Members' services and corporate support


Members’ and corporate support is provided by the Finance Office, the Parliamentary and Business Information Services Office, the People Strategies Office and the Serjeant-at-Arms’ Office, all of which report to the Serjeant-at-Arms. The offices liaise with the Department of Finance and the Department of Parliamentary Services (DPS) to provide comprehensive services to departmental staff as well as members and their staff, including:

  • facilitating committees’ private meetings, public hearings and site inspections
  • advice and support on financial and human resource management, as well as records management, publishing and office services
  • payment of members’ salaries and allowances
  • organisation of members’ office accommodation, furniture and fittings
  • provision of mail and courier services and a booking service for committee rooms and chamber gallery seating
  • maintenance and publication of key information about members and former members.

The 2016–17 budget allocation for the activity was $8.551 million and expenditure was $8.945 million. Results against performance criteria are summarised in the annual performance statement (pages 20–1); staff levels are shown in Appendix 1.

Performance summary

A high priority for the program is to provide advice and support to the Speaker and the Speaker’s Office on the control and management of the precincts, chamber and gallery security, and ceremonial and other events at Parliament House. Staff work closely with colleagues in the Department of the Senate, the Department of the Prime Minister and Cabinet, the Australian Federal Police and DPS.

During the year, we completed a number of ICT projects to support the work of the two chambers, committees and members. This included the development of an online petitioning system for the House.

Opening of the Forty-fifth Parliament

A major activity for the Serjeant-at-Arms’ Office during the reporting period was preparation for the opening of the Forty-fifth Parliament. This involved ceremonial duties, gallery attendance and security, and logistics associated with members’ accommodation at Parliament House. The opening was marked by ceremonies and traditional practices derived from those of the UK Parliament and included a Welcome to Country and smoking ceremony to pay respect to the traditional custodians of the land.

Address in Reply

The Address in Reply for the Forty-fifth Parliament was presented to the Governor-General at Government House on 23 May 2017. The Address in Reply is the formal acknowledgement by the House to the Governor-General for the speech given at an opening of parliament. The address is printed on goatskin parchment and signed by the Speaker and the Clerk.


Presentation of the Address in Reply at Government House, Canberra, 23 May 2017. In the foreground, left to right:
Claressa Surtees, Deputy Clerk of the House; David Elder, Clerk of the House; the Hon Tony Smith MP, Speaker of the House; Ms Nicolle Flint MP, Member for Boothby; the Hon Malcolm Turnbull MP, Prime Minister; His Excellency General the Hon Sir Peter Cosgrove AK MC (Retd), Governor-General. Photo: David Foote, Auspic/DPS.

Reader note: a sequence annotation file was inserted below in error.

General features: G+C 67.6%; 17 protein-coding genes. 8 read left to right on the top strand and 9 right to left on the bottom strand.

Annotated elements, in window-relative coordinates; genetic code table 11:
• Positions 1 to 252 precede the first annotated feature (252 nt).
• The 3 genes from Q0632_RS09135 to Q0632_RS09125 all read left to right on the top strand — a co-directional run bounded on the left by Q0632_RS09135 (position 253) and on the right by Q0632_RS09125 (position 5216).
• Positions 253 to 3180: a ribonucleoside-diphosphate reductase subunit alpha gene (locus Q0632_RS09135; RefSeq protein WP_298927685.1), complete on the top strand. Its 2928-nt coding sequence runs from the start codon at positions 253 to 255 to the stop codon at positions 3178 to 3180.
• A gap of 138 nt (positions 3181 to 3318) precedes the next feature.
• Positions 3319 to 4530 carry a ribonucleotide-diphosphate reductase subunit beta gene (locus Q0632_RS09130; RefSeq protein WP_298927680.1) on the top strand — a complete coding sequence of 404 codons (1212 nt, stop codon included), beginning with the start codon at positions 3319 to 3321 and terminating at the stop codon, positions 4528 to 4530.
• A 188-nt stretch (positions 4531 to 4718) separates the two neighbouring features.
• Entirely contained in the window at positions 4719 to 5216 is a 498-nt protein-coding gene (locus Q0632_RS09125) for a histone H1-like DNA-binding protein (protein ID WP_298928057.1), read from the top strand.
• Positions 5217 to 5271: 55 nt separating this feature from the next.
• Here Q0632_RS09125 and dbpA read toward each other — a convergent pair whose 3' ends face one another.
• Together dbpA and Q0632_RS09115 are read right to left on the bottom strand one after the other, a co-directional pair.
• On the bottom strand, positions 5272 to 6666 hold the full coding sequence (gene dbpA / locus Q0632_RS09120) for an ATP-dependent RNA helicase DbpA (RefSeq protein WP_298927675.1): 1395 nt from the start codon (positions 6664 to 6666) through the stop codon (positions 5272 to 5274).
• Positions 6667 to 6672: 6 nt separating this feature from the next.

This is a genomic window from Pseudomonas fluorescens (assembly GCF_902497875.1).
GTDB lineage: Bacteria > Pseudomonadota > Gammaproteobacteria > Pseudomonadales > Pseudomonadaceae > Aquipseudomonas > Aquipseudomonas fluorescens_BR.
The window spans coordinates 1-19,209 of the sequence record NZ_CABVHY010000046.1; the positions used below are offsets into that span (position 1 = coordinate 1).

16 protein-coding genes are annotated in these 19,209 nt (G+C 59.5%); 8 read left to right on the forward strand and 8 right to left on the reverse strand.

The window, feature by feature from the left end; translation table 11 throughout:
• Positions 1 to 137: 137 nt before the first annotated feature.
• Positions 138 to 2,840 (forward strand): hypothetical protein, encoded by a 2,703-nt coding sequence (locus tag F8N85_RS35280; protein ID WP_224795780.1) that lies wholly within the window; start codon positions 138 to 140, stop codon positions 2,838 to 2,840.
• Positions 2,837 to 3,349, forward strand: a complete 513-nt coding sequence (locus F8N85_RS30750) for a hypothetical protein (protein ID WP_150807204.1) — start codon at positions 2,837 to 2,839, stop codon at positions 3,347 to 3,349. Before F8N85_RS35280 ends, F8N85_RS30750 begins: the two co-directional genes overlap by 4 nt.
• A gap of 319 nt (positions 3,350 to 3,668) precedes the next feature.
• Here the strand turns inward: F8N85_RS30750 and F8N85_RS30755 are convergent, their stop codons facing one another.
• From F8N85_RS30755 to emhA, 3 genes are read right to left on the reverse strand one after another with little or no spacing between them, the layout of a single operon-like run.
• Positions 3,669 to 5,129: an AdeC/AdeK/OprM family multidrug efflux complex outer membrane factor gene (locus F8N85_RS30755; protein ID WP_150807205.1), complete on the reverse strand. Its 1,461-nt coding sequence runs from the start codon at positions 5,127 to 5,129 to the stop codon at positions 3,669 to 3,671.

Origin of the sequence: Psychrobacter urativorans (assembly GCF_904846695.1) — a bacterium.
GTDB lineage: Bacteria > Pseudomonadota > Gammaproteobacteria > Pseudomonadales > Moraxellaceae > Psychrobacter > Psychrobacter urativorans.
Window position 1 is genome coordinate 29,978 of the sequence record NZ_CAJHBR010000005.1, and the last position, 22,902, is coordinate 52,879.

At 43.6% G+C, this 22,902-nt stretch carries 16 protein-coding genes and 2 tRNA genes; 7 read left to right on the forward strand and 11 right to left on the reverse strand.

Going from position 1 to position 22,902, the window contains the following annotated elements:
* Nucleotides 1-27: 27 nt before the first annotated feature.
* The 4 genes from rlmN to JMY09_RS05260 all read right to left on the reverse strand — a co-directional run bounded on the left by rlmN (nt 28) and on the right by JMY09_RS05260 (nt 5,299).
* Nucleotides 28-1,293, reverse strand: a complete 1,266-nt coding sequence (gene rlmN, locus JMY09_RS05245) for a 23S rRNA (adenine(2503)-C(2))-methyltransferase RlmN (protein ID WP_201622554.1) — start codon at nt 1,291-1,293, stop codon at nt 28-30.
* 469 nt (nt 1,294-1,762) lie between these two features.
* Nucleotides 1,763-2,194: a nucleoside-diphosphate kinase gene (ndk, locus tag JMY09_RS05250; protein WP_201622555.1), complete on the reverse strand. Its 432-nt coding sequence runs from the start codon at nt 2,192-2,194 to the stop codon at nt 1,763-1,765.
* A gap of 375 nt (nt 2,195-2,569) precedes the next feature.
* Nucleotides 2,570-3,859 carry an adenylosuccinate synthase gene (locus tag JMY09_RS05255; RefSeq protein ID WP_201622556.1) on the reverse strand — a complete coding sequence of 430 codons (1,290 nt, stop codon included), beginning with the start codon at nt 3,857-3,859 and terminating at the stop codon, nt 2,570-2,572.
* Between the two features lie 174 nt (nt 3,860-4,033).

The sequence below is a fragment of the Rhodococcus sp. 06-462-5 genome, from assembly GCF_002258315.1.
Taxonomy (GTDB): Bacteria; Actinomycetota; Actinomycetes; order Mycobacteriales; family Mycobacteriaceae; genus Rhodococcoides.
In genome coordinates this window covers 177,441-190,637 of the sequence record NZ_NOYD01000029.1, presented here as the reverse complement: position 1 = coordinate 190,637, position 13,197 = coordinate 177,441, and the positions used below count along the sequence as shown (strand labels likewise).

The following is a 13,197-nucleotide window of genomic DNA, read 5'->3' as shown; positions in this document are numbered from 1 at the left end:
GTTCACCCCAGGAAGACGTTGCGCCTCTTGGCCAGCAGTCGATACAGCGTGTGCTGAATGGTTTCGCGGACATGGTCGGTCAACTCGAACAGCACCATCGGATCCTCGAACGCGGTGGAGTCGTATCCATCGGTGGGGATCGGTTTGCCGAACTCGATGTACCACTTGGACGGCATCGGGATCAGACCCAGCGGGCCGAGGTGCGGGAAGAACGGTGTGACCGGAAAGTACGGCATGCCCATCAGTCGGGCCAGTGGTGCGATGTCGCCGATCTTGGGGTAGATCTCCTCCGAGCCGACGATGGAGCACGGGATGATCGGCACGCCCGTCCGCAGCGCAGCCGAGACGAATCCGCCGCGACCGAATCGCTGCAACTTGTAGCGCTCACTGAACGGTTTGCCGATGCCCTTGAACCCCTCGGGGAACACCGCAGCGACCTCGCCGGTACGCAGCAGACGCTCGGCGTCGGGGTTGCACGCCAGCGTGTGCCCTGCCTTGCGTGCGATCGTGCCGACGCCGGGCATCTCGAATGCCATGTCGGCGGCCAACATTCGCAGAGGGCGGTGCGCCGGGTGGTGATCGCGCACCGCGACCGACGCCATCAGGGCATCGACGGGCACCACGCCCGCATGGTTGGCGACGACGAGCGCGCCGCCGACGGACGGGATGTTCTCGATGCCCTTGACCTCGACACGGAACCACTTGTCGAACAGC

Services and advice

Media services

The Serjeant-at-Arms and staff continued to work with the various media bureaus and the governing committee of the Parliamentary Press Gallery to ensure compliance with the rules for media-related activity in Parliament House and its precincts.

During the year, the Serjeant-at-Arms, the Usher of the Black Rod and their delegates liaised closely with the press gallery to balance media access, security and parliamentary requirements at major parliamentary events, including budget day and the opening of the Forty-fifth Parliament.

The Presiding Officers approved wide-ranging access to Parliament House for the ABC to document the work of the Australian Parliament. The outcome of the filming will be a TV documentary series consisting of six half-hour episodes to be screened on ABC TV in the second half of 2017. The Serjeant-at-Arms’ Office supported arrangements to facilitate filming activities throughout the building over a number of weeks.

On a day-to-day level, the Serjeant-at-Arms and delegates work with members’ and ministers’ offices, representatives of the press gallery, the Australian Federal Police and the Parliamentary Security Service to ensure that media events on the precincts are conducted in compliance with the media rules and with minimum inconvenience to all.

During the year, the Serjeant-at-Arms’ Office responded to around 180 requests to film or photograph in the private areas of the building.

Information services

As part of the department’s commitment to keep members and their staff informed about developments in the House, four editions of the members’ bulletin, House Update, were published and seven procedural briefing sessions were held during the year.

Accommodation services

The Serjeant-at-Arms’ Office provides a concierge service for members and, as part of that, coordinates accommodation, capital works and routine maintenance services in the House of Representatives wing.

In early 2016, endorsement was given to proceed with the construction of two new suites for members’ accommodation. DPS took the lead in managing the design and construction phases, with close oversight of scope and quality requirements provided by the Serjeant-at-Arms’ Office. Construction of the suites began in December 2016 and they were completed and handed over in February 2017.

After the election on 2 July 2016, the office was tasked with allocating accommodation for the new members. Defeated members were given two weeks to clear their suites so that they could be prepared for the new members. After consultation with the whips, and endorsement by the Speaker, suite allocations were finalised in readiness for the arrival of the new members.

During the year, the office arranged 73 office relocations as a result of the election, ministry reshuffles and changes to office-holder positions. That number is significantly higher than the 28 relocations in 2015–16. The Serjeant-at-Arms’ Office worked closely with the government and opposition whips to ensure the relocations were completed quickly. The office also coordinated over 600 requests to supply and move furniture. Again, that number is significantly higher than the previous year’s (428), which may reflect increased activity due to members settling into their suites after the election. All tasks were performed within agreed timeframes, to agreed standards, and to the satisfaction of the whips and individual members.

Office furniture replacement project

The second phase of the furniture replacement project continued during the year. Installation of new furniture was completed in 84 of the 125 members’ staff offices as at 30 June 2017, and 55 suites in total were completed during 2016–17. To begin the process, floorplans are developed in consultation with members and their staff; furniture is then installed during non-sitting weeks to minimise disruption.

Maintenance, access and transport services